Not the SAMO

Sleeping in our room–which overlooked a darkened, super silent, domed baseball stadium–gave us an idea of what it would feel like to sleep in a bunker far below the earth.  So, when we emerged drunk with sleep into the sleety, grey-bright of day to discover this massive sculpture far above our heads, we were ready to slip-slide down the hill from Rogers Centre to breakfast at Cora’s–the only place anyone in Toronto should ever think about breakfasting!
Cora’s is a Canadian, breakfast/brunch only restaurant we discovered on one of our FanExpo sojourns. The Toronto Cora’s is smallish and always draws a queue.
In nicer weather, these windows–which are actually garage doors–open to the street.
I was dreaming of nicer weather …

but settled for a table full of nicer breakfasts.

Fully stuffed, we slogged our way through sloppy streets and dropping temps to the Art Gallery of Ontario.  Hence our artsy self-portrait.

We went to AGO for their Jean-Michel Basquiat retrospective.

It’s hard to explain why Basquiat’s art is so important to me, but it is.  I’ve only ever seen a few of his works in person before, so seeing this powerful exhibit was remarkable.  The title comes from an album by Charlie Parker, which inspired Basquiat.  But, the retrospective makes extraordinary use of a section of Martin Luther King, Jr.’s I Have a Dream speech, which plays on a loop in the gallery reminding viewers that “Now is the time ….”  Basquiat’s artistic career really spanned less than a decade and ended before he reached 30.  The fury and promise of his early works is sadly disappearing in his last works, but what burns bright remains incandescent.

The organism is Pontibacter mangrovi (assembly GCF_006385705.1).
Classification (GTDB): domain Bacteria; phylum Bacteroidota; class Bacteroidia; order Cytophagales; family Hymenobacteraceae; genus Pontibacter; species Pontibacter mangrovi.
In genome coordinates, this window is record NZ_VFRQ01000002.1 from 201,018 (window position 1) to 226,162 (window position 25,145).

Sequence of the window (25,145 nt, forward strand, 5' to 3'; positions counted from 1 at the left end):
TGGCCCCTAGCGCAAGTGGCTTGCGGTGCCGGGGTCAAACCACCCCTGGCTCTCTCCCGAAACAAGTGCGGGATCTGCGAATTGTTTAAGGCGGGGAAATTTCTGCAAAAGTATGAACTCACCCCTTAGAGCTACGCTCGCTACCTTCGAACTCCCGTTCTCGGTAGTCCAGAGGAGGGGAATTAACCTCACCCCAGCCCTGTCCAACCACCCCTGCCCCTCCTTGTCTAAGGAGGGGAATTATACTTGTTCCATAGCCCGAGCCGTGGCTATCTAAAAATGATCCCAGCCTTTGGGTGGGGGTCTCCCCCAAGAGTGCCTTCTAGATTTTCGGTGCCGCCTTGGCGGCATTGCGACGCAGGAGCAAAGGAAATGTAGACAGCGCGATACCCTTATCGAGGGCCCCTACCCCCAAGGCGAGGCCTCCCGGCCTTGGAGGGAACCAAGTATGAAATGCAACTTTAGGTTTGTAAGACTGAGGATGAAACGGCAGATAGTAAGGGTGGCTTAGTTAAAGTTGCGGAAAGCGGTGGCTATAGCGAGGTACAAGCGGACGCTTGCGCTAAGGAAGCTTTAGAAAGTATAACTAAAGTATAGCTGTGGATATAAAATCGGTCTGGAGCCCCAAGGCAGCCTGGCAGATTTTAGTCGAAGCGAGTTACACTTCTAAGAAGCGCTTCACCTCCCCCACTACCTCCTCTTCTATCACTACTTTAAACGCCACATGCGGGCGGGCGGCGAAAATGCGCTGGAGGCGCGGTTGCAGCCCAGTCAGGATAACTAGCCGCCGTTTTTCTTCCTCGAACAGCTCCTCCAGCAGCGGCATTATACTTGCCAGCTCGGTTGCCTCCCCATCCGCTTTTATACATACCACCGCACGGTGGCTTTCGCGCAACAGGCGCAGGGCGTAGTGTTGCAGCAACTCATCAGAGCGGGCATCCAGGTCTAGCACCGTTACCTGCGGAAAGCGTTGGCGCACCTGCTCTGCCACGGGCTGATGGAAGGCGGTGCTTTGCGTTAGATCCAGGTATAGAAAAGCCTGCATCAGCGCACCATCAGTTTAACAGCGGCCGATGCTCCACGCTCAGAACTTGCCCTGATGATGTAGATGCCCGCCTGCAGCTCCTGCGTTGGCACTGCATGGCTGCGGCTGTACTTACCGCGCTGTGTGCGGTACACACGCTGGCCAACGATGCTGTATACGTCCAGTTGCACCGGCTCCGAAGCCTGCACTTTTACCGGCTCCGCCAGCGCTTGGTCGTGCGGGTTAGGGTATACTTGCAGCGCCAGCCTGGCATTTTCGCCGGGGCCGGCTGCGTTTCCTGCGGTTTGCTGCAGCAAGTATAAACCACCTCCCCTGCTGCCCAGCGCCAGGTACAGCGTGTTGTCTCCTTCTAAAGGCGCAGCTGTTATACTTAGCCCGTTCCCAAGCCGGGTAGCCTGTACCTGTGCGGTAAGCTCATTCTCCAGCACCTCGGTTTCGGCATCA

The exhibit did not allow photos, but just a glance at the chalkboard at its end suggests the impact it is having.  Go see it!

Harper was not satisfied with chalk alone …

Over the 3/4 walls of the Basquiat gift shop, I glimpsed these wonderful granny square afghan statements created by the perfectly named FAG collective: feminist art gallery.  Love it!

We’re AGO members because it’s such a great gallery–not just in art but in design.  It is a warm, welcoming place filled with light and gorgeously hued and honed wood.  It doesn’t hurt that Frank Gehry, a Toronto-native, gave his love and talents to AGO in a way so very different from his usual sculpted metal edifices.

AGO was also hosting Art Spiegelman’s CO-MIX retrospective: moving, bizarre, heartfelt, and massive.

How do you top all of that … remember sublime and ridiculous … we went to Wahlburgers!  The design seemed borrowed from Shake Shack, but the burgers were their own–and were pretty good.  Plus big props for the tater tots and sweet potato tots!

Then, it was time to head home.  Our car’s GPS seemed a bit tired from the weekend, slipping to sleep and leaving us to drive our way through Lake Ontario.

And, it was not alone.

We packed a lot into three days.  Basquiat first rose to fame as part of a loose graffiti collective known as SAMO, meaning “same old s**t.”  Our goal is for none of our vacations, however long or short, to be SAMO.  And this time, we succeeded!

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